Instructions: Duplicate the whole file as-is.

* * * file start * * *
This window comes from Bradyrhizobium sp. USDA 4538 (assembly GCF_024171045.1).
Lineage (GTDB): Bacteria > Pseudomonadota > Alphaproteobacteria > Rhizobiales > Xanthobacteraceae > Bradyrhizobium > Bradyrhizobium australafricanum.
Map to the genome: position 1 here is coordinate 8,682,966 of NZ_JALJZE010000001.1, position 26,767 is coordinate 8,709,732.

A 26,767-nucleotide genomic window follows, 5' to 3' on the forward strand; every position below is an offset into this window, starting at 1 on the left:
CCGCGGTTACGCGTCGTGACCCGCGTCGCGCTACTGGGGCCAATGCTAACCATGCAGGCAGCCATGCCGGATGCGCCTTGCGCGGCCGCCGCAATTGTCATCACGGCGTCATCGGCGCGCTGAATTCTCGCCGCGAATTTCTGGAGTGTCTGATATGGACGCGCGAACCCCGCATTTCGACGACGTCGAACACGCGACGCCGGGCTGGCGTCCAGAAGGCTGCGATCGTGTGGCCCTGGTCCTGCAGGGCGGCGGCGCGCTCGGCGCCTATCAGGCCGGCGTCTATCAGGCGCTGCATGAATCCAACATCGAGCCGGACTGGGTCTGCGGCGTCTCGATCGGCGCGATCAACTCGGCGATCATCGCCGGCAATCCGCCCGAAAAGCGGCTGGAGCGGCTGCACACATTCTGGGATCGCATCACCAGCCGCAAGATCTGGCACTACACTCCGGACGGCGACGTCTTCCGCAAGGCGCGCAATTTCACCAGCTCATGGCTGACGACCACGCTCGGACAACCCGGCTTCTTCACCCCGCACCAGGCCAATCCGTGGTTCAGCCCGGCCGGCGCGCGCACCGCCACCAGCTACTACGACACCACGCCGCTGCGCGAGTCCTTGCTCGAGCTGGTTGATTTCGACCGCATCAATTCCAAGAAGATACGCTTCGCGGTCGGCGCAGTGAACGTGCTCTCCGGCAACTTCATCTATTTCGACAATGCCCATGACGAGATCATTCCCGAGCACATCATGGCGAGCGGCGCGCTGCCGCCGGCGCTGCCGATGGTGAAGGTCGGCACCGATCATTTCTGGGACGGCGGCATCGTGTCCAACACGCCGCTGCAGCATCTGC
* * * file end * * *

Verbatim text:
This window comes from Bradyrhizobium sp. USDA 4538 (assembly GCF_024171045.1).
Lineage (GTDB): Bacteria > Pseudomonadota > Alphaproteobacteria > Rhizobiales > Xanthobacteraceae > Bradyrhizobium > Bradyrhizobium australafricanum.
Map to the genome: position 1 here is coordinate 8,682,966 of NZ_JALJZE010000001.1, position 26,767 is coordinate 8,709,732.

A 26,767-nucleotide genomic window follows, 5' to 3' on the forward strand; every position below is an offset into this window, starting at 1 on the left:
CCGCGGTTACGCGTCGTGACCCGCGTCGCGCTACTGGGGCCAATGCTAACCATGCAGGCAGCCATGCCGGATGCGCCTTGCGCGGCCGCCGCAATTGTCATCACGGCGTCATCGGCGCGCTGAATTCTCGCCGCGAATTTCTGGAGTGTCTGATATGGACGCGCGAACCCCGCATTTCGACGACGTCGAACACGCGACGCCGGGCTGGCGTCCAGAAGGCTGCGATCGTGTGGCCCTGGTCCTGCAGGGCGGCGGCGCGCTCGGCGCCTATCAGGCCGGCGTCTATCAGGCGCTGCATGAATCCAACATCGAGCCGGACTGGGTCTGCGGCGTCTCGATCGGCGCGATCAACTCGGCGATCATCGCCGGCAATCCGCCCGAAAAGCGGCTGGAGCGGCTGCACACATTCTGGGATCGCATCACCAGCCGCAAGATCTGGCACTACACTCCGGACGGCGACGTCTTCCGCAAGGCGCGCAATTTCACCAGCTCATGGCTGACGACCACGCTCGGACAACCCGGCTTCTTCACCCCGCACCAGGCCAATCCGTGGTTCAGCCCGGCCGGCGCGCGCACCGCCACCAGCTACTACGACACCACGCCGCTGCGCGAGTCCTTGCTCGAGCTGGTTGATTTCGACCGCATCAATTCCAAGAAGATACGCTTCGCGGTCGGCGCAGTGAACGTGCTCTCCGGCAACTTCATCTATTTCGACAATGCCCATGACGAGATCATTCCCGAGCACATCATGGCGAGCGGCGCGCTGCCGCCGGCGCTGCCGATGGTGAAGGTCGGCACCGATCATTTCTGGGACGGCGGCATCGTGTCCAACACGCCGCTGCAGCATCTGC